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A Sweet Journey into the World of Italian Honey Sommeliers

A serendipitous experience at a honey festival in Italy changes the life of an American traveler.

By C. Marina Marchese

9:00 AM EDT on September 28, 2023

Marina Marchese, certified Honey Sommelier.

Italy is known around the world for the finest wines, luxury cars, and a flair for style, but did you know that Italians are also leaders in the world of honey? There are dozens of varietals of honey produced in every region, including Sicily and Sardinia, and in the typical Italian fashion they have elevated tasting it to a high art.

My first experience with Italian honey began in 2012. While cruising the Tuscan countryside, I stumbled upon the Medieval town of Montalcino. Upon approaching, I was greeted by a sign that read, “La Citta del Miele,” or “The City of Honey.” Montalcino is known for their Brunello wine, but it is also a destination for honey and home to the annual La Settimana del Miele –  honey festival. I had no idea that I was in for a mouth-watering experience that would ultimately be life-changing.

I entered the Fortezza di Montalcino, a majestic castle where vendors were displaying everything from beehives and suits in trendy new colors, artistic beeswax crafts and, of course, endless tables of honey. I sampled honey from chestnut, lime tree, dandelion, sunflower, acacia, and was introduced to corbezzolo, the bitter honey of Sardinia. As I walked the venue, I noticed people at a table filling stemmed wine glasses with honey, then arranging them from light to dark into an elegant display. My curiosity compelled me to ask what they were preparing. I was told it was a honey tasting and that I should stick around.

The Fortezza in Montalcino, Italy.

Before I knew it, glasses with 18 different varietal honeys were being passed around with spoons for us to taste. We were instructed to look at the color, smear the honey around the glass, take a sniff, and then put a dollop on our tongue and savor it. As I dipped my spoon into the first glass, the presenter began to describe each honey by its botanical source and terroir – details about the region and season of production — and then went on the describe the flavors like a sommelier. Eucalyptus honey was described as amber beige in color, intense on the nose, brothy, licorice, caramel, aromatic, and persistent; acacia as white, practically transparent in color, full of delicate notes of apricot, vanilla, and fresh pears; and dandelion was described as yolk-colored, aromatic with intense notes of a horse stall and marsala wine.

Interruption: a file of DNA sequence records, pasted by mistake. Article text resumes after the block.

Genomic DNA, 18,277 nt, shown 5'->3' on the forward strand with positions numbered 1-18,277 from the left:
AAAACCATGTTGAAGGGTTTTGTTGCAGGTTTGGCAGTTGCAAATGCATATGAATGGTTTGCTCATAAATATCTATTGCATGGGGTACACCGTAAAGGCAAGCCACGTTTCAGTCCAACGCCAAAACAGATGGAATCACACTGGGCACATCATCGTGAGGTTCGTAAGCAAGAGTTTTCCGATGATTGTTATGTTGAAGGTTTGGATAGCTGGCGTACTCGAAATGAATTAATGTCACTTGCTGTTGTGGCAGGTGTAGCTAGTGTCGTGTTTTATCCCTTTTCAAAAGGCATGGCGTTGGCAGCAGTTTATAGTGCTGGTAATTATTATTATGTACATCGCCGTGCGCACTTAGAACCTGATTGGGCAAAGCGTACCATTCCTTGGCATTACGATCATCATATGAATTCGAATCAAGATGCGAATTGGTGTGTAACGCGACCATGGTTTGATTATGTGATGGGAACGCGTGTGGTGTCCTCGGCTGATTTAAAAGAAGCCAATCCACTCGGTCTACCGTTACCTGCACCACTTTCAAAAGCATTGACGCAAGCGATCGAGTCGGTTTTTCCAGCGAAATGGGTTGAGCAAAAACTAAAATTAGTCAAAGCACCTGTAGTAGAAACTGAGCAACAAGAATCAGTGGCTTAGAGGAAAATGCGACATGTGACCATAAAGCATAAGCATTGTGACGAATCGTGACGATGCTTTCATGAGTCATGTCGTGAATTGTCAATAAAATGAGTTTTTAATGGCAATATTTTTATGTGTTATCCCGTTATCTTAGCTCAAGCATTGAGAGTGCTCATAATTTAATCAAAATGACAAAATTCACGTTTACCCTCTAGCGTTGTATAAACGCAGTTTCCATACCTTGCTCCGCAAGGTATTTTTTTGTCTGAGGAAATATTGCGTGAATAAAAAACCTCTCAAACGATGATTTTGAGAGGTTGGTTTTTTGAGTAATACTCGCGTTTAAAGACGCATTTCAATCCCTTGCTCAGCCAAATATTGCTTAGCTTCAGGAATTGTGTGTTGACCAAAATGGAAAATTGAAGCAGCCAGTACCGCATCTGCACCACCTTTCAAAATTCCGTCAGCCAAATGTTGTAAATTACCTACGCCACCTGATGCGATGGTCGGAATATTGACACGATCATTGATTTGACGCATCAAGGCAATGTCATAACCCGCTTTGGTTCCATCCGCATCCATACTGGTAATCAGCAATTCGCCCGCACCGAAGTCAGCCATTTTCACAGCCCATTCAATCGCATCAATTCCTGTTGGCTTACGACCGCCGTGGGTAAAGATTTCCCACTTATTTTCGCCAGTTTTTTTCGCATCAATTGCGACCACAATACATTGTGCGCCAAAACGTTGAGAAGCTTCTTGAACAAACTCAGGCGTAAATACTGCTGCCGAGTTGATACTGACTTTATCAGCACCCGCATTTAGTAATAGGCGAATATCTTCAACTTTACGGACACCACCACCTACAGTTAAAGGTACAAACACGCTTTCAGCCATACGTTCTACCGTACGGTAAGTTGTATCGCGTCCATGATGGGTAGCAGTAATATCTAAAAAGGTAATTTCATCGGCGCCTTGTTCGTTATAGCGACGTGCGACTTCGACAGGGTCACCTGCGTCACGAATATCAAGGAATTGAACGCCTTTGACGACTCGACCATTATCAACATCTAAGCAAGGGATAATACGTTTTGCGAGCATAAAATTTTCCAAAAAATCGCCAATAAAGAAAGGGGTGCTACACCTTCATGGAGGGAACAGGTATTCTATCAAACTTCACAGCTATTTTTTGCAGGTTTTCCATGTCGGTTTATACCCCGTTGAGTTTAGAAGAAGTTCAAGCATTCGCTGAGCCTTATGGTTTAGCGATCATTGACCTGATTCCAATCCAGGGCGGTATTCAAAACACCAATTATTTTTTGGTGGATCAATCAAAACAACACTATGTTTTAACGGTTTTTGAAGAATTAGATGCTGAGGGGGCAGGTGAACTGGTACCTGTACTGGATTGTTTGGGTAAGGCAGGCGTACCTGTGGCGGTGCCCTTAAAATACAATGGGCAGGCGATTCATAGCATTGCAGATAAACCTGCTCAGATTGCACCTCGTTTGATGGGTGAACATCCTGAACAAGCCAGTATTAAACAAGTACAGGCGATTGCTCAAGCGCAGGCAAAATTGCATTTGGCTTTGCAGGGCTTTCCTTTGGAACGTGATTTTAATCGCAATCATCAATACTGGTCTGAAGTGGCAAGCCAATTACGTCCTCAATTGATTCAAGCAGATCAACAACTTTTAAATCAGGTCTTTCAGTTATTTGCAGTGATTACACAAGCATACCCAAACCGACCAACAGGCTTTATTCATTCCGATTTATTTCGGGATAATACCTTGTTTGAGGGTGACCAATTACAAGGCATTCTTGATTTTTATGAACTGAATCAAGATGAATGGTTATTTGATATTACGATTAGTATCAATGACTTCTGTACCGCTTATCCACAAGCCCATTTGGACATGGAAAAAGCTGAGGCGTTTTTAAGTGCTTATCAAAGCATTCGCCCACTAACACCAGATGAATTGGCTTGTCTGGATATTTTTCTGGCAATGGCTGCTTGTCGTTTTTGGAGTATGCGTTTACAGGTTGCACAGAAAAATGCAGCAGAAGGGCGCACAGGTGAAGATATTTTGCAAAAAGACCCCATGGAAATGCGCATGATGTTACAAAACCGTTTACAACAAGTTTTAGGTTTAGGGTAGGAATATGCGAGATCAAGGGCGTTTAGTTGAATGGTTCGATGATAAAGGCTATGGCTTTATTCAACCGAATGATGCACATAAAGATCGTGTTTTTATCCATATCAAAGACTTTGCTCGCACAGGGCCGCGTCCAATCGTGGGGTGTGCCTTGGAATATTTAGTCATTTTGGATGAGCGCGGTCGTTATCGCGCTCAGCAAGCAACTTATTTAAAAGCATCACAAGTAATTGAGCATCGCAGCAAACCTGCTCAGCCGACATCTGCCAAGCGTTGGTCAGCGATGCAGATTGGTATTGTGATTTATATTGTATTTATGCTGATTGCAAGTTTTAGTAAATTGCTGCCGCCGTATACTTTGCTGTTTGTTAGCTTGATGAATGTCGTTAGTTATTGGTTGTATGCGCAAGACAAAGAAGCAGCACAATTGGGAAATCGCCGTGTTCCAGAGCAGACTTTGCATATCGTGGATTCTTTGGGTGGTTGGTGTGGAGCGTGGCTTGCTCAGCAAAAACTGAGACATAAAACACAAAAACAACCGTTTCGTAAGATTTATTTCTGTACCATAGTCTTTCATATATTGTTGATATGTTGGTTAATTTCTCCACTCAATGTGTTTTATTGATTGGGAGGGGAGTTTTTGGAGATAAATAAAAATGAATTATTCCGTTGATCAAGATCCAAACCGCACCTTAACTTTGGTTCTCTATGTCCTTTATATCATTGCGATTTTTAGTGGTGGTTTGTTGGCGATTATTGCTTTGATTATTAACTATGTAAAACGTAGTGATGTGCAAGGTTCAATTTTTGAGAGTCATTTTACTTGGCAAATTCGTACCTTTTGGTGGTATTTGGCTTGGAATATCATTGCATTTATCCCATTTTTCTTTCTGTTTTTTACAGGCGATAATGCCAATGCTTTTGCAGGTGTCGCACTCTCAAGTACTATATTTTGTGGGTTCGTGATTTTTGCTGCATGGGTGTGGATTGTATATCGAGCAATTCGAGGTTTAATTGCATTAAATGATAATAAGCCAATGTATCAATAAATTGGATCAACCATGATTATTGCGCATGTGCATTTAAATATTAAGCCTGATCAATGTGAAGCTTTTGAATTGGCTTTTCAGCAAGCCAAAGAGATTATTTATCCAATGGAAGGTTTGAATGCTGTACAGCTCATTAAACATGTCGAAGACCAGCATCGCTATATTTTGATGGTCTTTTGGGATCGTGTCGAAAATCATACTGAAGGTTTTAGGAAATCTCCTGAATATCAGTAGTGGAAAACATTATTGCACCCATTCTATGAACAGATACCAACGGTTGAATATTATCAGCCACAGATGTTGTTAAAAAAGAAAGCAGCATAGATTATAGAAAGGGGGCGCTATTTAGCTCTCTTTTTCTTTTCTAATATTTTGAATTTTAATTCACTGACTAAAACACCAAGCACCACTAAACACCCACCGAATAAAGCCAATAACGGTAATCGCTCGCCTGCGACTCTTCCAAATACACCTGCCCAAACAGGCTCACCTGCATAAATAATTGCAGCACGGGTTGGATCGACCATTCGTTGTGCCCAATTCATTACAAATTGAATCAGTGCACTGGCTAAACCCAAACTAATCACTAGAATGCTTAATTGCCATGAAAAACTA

A honey tasting. Photo: New England Food & Farm.

Previously, the only vocabulary I had to describe honey was yummy, delicious, complex, and earthy. These new, mouth-watering descriptions were poetry to my taste buds. After, I spoke to the presenters and learned that Italy has a training program for honey sommeliers. Based in Bologna, The Italian Register of Experts in the Sensory Analysis of Honey offers honey sensory training courses mostly in Italian. The courses are intense, concluding with a written and oral exam that requires attendees to identify 18 Italian uni-floral honeys by smell and flavor alone.

Upon my return to the States, I enrolled in honey school, and over two years completed all three levels of the program and became the first US citizen to be accepted as a member of The Italian Register of Experts in the Sensory Analysis of Honey, which permits me to judge honey in Italian competitions. My story does not end there. Today, I have the great honor to work closely with my teachers to bring the same Italian honey courses to the U.S. through my organization, the American Honey Tasting Society.

EDITOR'S NOTE: To learn more about honey tasting, beekeeping and Marina's compelling journey, Appetito highly recommends her books: The Honey Connoisseur: Selecting,Tasting and Pairing Honey with a Guide to More than 30 Varietals; Honey for Dummies, and Honeybee: Lessons from an Accidental Beekeeper.

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